Admiral Accuses Trump Of Executing ‘Putin’s Plan’ In Syria

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On Friday, Retired Rear Admiral John Kirby said in an interview with CNN that President Trump’s “significant” sudden decision to swiftly withdraw American troops out of Syria was “part of Putin’s plan” and that it would have “serious repercussions.”

“What they’re specifically doing is asking Russia to lean on Assad to provide help. It’s very significant, and you’re seeing in real-time the ramifications of the president’s decision to abruptly withdraw those troops,” Kirby said. “It means the end of our credibility and any leverage we might have had in figuring out the future in Syria. The future of Syria has now come full circle. This is Putin’s plan.”

Syrian Kurdish People’s Protection Units (YPG) fighters who are part of the U.S.-backed Syrian Democratic Forces (SDF) coalition battling ISIS and ISIL in the northern town of Manbij have had to ask the Syrian government for protection against a possible Turkish invasion following the sudden unexpected withdrawal of U.S. forces.

The Syrian government, led by Bashar al-Assad, has been backed by the Russian government during the Syrian civil war. The YPG, backed by U.S. forces, had previously seized control of north and east Syria and established a large section of sovereign rule, holding off Turkish-backed rebels to the north and Assad’s government loyalists to the south, according to The Telegraph.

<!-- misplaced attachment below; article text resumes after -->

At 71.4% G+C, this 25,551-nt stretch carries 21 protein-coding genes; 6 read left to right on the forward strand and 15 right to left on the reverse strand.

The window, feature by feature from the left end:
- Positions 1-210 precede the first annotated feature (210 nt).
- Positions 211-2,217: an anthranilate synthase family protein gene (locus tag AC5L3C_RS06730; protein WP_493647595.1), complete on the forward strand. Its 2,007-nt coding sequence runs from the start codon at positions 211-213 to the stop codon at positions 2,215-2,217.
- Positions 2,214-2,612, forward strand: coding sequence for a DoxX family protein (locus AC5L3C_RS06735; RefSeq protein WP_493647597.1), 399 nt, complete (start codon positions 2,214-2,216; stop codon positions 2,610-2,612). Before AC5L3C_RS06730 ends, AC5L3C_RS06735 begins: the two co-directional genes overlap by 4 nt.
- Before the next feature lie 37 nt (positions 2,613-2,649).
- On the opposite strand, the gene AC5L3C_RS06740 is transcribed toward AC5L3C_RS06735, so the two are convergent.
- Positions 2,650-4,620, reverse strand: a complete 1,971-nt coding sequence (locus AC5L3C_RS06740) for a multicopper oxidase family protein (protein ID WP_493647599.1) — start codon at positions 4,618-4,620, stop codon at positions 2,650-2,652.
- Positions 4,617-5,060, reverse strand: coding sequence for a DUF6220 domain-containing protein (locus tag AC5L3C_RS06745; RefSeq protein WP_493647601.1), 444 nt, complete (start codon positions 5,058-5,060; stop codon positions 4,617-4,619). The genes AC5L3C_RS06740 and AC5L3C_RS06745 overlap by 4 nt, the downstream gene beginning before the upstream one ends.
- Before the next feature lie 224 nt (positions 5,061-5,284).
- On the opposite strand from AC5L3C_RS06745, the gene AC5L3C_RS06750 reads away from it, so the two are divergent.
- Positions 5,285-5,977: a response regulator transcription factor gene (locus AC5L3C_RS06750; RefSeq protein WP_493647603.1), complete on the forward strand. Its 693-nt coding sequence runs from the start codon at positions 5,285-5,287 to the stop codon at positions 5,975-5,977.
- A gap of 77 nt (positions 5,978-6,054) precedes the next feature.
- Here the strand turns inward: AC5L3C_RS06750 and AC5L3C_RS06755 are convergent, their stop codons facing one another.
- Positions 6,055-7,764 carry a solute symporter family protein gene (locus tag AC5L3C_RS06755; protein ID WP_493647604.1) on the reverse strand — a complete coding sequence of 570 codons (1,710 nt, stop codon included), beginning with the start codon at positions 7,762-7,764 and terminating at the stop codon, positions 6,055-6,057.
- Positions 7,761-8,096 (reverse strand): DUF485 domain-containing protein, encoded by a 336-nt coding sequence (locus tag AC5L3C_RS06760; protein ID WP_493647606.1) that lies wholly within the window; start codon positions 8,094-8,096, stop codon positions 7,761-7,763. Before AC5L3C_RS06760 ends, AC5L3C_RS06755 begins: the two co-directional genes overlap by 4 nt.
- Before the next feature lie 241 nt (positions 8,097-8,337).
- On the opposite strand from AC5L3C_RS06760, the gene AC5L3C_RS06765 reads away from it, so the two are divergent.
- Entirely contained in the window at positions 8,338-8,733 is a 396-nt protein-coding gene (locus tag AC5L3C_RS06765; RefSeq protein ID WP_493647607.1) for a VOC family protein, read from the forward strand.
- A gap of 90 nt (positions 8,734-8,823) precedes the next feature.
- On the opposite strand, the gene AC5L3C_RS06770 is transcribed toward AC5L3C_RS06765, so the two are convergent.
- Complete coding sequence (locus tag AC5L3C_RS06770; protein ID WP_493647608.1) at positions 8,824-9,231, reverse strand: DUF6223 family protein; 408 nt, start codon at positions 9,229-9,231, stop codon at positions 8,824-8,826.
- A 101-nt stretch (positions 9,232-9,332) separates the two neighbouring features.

Syrian troops arrived on Friday and deployed between the YPG and the Turkish-backed forces west of Manbij. The town of around 100,000 residents had fallen to rebel fighters in 2012, been overrun by ISIL in 2014, then captured by the SDF in 2016. Now it looks as if it will be reclaimed by the Assad regime.

“No one knows what to think as the regime has not yet arrived,” a resident of Manbij told the Telegraph. “Anyone with any connection to the revolution will probably try to leave soon, maybe for areas controlled by Turkey in the Euphrates Shield.”

“The YPG accepts drinking the poison to stop a massacre. Do you prefer your people to be massacred by a brutal dictator like Erdogan or be protected by a brutal dictator like Assad?” tweeted Kamal Chomani, a non-resident fellow at the Tahrir Institute for Middle East Policy.

Russia welcomed the news of a U.S. withdrawal, with Press Secretary Dmitry Peskov describing it as “a positive step” that would “stabilize the situation.”

“An American withdrawal from Syria is the equivalent of handing Syria on a silver plate to Iran and its militias,” Muhannad al-Talaa, the commander of an Arab militia near the Iraqi border, told MSN. “If the U.S. withdraws and we are forced to leave, Iran will have a steady supplies route through Iraq to its militias and Hezbollah in Syria.”

“The Americans stabbed us in the back,” said Mohammed Jabr, a member of the military council in Deir al-Zour in eastern Syria. “They played with us.”

President Trump’s decision to withdraw troops from Syria resulted in the abrupt resignation of Secretary of Defense Jim Mattis on December 20, according to the New York Times.